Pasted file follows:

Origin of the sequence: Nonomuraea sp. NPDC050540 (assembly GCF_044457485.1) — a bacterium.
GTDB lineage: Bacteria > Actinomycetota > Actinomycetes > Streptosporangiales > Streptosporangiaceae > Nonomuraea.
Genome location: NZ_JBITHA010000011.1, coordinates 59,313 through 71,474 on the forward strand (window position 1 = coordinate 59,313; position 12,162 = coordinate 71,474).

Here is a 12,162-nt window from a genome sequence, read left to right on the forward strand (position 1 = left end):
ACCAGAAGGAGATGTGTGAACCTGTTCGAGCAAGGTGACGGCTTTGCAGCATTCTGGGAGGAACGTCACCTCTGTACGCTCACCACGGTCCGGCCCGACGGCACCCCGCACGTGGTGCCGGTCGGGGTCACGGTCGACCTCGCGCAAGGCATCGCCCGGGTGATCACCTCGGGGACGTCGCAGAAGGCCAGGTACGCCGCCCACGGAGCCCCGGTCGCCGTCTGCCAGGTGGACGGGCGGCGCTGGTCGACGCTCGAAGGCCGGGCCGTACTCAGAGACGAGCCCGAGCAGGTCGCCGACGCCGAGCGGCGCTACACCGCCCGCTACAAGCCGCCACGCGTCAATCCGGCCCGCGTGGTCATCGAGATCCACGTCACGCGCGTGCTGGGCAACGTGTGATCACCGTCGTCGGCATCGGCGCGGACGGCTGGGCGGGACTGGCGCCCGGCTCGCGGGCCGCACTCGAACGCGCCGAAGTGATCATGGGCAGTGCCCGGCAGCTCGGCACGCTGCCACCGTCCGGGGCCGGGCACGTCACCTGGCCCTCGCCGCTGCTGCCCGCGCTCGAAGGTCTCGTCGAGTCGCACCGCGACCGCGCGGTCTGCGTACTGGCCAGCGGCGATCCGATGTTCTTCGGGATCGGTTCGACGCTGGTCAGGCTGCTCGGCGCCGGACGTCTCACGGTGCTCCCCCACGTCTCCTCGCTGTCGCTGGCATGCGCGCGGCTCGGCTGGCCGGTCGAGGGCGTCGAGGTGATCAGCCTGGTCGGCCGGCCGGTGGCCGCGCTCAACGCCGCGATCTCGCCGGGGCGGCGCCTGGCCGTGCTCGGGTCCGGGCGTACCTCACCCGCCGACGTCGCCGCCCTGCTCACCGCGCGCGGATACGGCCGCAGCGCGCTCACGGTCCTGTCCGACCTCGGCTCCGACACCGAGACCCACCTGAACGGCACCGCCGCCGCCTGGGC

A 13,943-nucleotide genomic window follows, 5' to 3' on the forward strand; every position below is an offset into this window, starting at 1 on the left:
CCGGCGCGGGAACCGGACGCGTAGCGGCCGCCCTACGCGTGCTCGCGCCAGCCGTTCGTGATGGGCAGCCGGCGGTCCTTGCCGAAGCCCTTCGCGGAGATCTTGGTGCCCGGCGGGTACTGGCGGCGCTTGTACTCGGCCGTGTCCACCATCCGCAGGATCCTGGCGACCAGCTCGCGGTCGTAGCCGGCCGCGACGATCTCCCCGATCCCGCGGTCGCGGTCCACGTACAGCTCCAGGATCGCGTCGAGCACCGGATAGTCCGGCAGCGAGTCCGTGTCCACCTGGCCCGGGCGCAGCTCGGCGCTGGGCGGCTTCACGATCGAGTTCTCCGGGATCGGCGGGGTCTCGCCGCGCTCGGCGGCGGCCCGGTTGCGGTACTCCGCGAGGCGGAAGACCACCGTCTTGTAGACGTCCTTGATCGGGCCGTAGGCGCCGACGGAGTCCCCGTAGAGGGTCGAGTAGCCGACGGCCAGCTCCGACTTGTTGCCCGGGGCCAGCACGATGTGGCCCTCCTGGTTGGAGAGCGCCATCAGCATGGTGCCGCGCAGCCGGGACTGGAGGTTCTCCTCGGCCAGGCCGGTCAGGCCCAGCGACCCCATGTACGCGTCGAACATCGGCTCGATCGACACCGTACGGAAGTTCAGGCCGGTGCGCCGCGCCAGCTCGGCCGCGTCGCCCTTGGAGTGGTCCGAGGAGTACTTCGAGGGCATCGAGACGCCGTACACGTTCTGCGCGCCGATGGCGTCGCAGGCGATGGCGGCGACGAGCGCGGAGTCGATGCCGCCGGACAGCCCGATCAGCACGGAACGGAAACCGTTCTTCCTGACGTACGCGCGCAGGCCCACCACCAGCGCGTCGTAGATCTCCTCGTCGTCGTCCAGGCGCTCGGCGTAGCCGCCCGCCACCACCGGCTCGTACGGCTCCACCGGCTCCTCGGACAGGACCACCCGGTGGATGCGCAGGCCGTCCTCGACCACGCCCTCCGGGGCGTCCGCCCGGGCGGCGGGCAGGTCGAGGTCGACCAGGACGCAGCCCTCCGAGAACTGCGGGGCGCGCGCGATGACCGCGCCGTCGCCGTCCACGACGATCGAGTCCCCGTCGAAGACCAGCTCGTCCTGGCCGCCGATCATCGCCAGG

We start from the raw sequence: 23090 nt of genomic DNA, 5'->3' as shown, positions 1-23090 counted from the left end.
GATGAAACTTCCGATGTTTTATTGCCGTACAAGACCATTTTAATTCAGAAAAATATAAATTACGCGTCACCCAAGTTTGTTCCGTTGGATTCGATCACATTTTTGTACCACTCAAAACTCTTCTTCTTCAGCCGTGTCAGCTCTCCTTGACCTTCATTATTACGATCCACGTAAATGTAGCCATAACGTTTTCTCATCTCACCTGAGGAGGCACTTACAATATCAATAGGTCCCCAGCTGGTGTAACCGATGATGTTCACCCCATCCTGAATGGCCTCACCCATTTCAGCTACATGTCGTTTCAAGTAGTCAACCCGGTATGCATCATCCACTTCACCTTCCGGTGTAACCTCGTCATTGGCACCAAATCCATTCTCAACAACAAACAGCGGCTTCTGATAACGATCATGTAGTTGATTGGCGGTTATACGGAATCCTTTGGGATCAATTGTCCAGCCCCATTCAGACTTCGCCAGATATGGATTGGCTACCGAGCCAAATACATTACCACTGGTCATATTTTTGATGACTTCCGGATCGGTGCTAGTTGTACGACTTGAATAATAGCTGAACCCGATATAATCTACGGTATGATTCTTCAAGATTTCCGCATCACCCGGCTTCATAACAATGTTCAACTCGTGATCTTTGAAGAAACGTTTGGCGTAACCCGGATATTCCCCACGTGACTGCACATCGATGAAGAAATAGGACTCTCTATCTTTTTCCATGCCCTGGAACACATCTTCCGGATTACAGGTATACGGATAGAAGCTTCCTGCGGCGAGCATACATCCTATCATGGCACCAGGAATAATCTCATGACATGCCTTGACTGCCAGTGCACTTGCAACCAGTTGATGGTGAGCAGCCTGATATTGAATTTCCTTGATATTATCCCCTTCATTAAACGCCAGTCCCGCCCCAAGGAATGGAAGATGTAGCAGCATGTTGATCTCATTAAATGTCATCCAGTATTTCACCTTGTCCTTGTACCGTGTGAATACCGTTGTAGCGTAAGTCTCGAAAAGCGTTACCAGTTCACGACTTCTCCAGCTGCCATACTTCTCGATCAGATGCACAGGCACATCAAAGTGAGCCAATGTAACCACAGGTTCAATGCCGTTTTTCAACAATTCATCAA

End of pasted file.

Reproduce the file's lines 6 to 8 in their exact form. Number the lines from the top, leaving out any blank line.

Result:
A 13,943-nucleotide genomic window follows, 5' to 3' on the forward strand; every position below is an offset into this window, starting at 1 on the left:
CCGGCGCGGGAACCGGACGCGTAGCGGCCGCCCTACGCGTGCTCGCGCCAGCCGTTCGTGATGGGCAGCCGGCGGTCCTTGCCGAAGCCCTTCGCGGAGATCTTGGTGCCCGGCGGGTACTGGCGGCGCTTGTACTCGGCCGTGTCCACCATCCGCAGGATCCTGGCGACCAGCTCGCGGTCGTAGCCGGCCGCGACGATCTCCCCGATCCCGCGGTCGCGGTCCACGTACAGCTCCAGGATCGCGTCGAGCACCGGATAGTCCGGCAGCGAGTCCGTGTCCACCTGGCCCGGGCGCAGCTCGGCGCTGGGCGGCTTCACGATCGAGTTCTCCGGGATCGGCGGGGTCTCGCCGCGCTCGGCGGCGGCCCGGTTGCGGTACTCCGCGAGGCGGAAGACCACCGTCTTGTAGACGTCCTTGATCGGGCCGTAGGCGCCGACGGAGTCCCCGTAGAGGGTCGAGTAGCCGACGGCCAGCTCCGACTTGTTGCCCGGGGCCAGCACGATGTGGCCCTCCTGGTTGGAGAGCGCCATCAGCATGGTGCCGCGCAGCCGGGACTGGAGGTTCTCCTCGGCCAGGCCGGTCAGGCCCAGCGACCCCATGTACGCGTCGAACATCGGCTCGATCGACACCGTACGGAAGTTCAGGCCGGTGCGCCGCGCCAGCTCGGCCGCGTCGCCCTTGGAGTGGTCCGAGGAGTACTTCGAGGGCATCGAGACGCCGTACACGTTCTGCGCGCCGATGGCGTCGCAGGCGATGGCGGCGACGAGCGCGGAGTCGATGCCGCCGGACAGCCCGATCAGCACGGAACGGAAACCGTTCTTCCTGACGTACGCGCGCAGGCCCACCACCAGCGCGTCGTAGATCTCCTCGTCGTCGTCCAGGCGCTCGGCGTAGCCGCCCGCCACCACCGGCTCGTACGGCTCCACCGGCTCCTCGGACAGGACCACCCGGTGGATGCGCAGGCCGTCCTCGACCACGCCCTCCGGGGCGTCCGCCCGGGCGGCGGGCAGGTCGAGGTCGACCAGGACGCAGCCCTCCGAGAACTGCGGGGCGCGCGCGATGACCGCGCCGTCGCCGTCCACGACGATCGAGTCCCCGTCGAAGACCAGCTCGTCCTGGCCGCCGATCATCGCCAGG

We start from the raw sequence: 23090 nt of genomic DNA, 5'->3' as shown, positions 1-23090 counted from the left end.